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Don Burleson Blog 







Incorrect utl_file permission umask tips

Oracle Database Tips by Donald BurlesonJune 15, 2015

Question:  I have a problem where creating a new file with creates improper permissions for the file.  When we run a PL/SQL stored procedure that creates a file using, the permissions are 644.   

However, when the same stored procedure is executed from inside an Oracle job, the resulting permission from utl_file are 600. I check that the umask for the oracle user is 022 so I would expect new files to have the default permission of 622.  Why does the file permission change from 622 to 600 when the utl_file is executed from a remote job?

Answer:  The file permission change from 622 to 600 when the utl_file is executed from a remote job because of the value of the default permission for the UNIX/Linux directory!

For example, if umask were un-set to a value of 000 (wide-open), the default permissions for the directory take over, and any new file would be created from with permissions of 600.

When creating file in batch (as when you called the PL/SQL procedure from a job), it's not only the umask that determines the final permissions for the new file!  There are three dimensions to creating a file from inside a job:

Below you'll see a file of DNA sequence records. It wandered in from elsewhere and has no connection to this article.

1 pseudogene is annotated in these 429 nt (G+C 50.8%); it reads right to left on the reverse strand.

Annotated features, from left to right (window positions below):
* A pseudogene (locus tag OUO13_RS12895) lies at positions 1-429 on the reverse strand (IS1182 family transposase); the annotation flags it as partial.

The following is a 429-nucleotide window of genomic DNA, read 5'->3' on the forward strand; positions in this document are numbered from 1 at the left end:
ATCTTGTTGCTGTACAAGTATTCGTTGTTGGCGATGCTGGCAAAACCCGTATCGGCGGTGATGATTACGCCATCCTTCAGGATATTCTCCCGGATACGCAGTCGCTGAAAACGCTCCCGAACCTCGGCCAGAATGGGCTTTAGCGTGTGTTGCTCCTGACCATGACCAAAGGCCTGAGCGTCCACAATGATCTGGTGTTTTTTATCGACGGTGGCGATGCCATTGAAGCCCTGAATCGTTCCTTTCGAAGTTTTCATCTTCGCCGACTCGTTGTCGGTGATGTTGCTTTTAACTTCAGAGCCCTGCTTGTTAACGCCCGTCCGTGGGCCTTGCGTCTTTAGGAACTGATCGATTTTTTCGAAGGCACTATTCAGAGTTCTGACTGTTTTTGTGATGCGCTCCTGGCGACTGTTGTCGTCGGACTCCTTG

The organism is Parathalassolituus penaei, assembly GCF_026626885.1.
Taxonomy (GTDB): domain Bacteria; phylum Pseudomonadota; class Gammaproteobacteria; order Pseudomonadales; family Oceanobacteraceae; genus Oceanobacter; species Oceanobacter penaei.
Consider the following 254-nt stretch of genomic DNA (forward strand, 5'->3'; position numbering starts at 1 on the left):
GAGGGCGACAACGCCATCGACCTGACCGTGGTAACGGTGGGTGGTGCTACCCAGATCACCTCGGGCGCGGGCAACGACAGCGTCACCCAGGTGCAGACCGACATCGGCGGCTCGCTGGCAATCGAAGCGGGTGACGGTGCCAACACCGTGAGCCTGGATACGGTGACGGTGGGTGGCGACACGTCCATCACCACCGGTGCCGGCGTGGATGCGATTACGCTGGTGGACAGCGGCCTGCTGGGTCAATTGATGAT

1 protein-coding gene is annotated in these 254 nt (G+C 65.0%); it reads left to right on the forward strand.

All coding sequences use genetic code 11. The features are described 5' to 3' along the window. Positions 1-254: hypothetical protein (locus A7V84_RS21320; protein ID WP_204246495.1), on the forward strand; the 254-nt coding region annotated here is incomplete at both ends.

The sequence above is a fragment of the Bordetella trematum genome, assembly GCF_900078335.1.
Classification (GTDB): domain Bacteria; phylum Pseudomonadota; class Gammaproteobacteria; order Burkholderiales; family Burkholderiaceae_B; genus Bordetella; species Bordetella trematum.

• The umask (set to 022)

  • The owner of the directory (should be oracle)

  • The default permissions for the directory inode (should be 644)

You should check your directory inode permissions to make all files within the directory where the utl_file will create files has 664 permissions by default. For example if you are writing to /home/oracle you can issue the chmod command to change the default permissions for new files in the directory:

chmod 664 /home/oracle

Then, all files in that directory will be rw for the DBA group (the middle octet).



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